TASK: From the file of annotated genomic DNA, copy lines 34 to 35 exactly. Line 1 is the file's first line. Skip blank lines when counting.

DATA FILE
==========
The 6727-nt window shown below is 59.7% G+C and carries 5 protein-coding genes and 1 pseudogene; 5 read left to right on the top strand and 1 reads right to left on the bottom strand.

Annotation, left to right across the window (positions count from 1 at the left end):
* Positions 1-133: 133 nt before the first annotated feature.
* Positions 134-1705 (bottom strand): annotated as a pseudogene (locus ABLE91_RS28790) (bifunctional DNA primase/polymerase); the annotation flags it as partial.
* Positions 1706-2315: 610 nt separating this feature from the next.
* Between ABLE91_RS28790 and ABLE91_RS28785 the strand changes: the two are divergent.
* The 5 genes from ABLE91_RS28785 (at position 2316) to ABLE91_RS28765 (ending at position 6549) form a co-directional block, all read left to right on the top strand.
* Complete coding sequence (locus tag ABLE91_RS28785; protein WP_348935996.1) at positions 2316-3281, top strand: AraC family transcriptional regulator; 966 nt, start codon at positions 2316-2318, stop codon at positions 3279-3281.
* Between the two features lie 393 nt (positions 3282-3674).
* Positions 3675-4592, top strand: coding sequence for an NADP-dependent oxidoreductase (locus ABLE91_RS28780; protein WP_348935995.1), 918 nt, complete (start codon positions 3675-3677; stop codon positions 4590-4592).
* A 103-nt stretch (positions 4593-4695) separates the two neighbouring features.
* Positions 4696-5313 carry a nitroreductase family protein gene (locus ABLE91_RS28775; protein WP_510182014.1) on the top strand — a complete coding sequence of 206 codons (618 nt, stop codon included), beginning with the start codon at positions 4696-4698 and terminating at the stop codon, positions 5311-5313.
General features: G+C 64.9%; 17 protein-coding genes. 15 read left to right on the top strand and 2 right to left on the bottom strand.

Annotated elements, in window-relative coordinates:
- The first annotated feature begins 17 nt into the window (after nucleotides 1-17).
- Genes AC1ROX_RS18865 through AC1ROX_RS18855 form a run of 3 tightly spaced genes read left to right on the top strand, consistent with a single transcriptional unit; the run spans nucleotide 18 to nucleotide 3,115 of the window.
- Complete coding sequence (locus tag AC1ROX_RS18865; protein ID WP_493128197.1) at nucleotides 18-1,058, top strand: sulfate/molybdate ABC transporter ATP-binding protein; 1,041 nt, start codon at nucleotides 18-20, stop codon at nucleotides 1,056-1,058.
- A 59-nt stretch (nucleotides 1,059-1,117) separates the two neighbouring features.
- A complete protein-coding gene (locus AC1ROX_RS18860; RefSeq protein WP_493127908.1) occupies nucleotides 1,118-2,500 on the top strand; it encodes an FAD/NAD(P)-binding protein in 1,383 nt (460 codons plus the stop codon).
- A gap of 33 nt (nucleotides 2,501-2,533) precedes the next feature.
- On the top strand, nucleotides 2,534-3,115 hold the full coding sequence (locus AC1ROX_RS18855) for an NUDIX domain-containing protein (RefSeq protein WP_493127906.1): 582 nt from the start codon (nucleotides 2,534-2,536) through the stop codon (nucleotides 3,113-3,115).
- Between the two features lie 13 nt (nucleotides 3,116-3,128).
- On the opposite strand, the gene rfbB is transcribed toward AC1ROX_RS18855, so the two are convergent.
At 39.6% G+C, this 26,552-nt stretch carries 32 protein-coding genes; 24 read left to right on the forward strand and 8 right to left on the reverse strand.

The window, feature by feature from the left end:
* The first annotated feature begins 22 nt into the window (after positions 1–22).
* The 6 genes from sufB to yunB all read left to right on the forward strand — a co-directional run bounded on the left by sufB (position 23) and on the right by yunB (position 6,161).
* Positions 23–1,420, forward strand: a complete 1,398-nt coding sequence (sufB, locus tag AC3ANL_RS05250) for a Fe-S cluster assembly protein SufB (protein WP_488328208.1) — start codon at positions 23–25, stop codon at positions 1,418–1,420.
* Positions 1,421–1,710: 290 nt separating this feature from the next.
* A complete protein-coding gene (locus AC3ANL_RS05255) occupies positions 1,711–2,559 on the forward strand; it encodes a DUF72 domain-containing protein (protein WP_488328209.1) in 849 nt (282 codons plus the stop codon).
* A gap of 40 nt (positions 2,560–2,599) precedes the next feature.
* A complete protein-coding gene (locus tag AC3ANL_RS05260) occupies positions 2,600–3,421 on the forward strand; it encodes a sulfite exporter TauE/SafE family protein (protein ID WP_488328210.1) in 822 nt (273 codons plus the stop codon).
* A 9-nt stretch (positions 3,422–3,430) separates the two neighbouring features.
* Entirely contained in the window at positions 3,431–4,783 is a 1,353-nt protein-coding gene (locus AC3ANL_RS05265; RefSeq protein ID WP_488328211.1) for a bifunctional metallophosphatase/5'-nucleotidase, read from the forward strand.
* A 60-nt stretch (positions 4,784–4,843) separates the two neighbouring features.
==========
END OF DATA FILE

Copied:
* Entirely contained in the window at positions 3,431–4,783 is a 1,353-nt protein-coding gene (locus AC3ANL_RS05265; RefSeq protein ID WP_488328211.1) for a bifunctional metallophosphatase/5'-nucleotidase, read from the forward strand.
* A 60-nt stretch (positions 4,784–4,843) separates the two neighbouring features.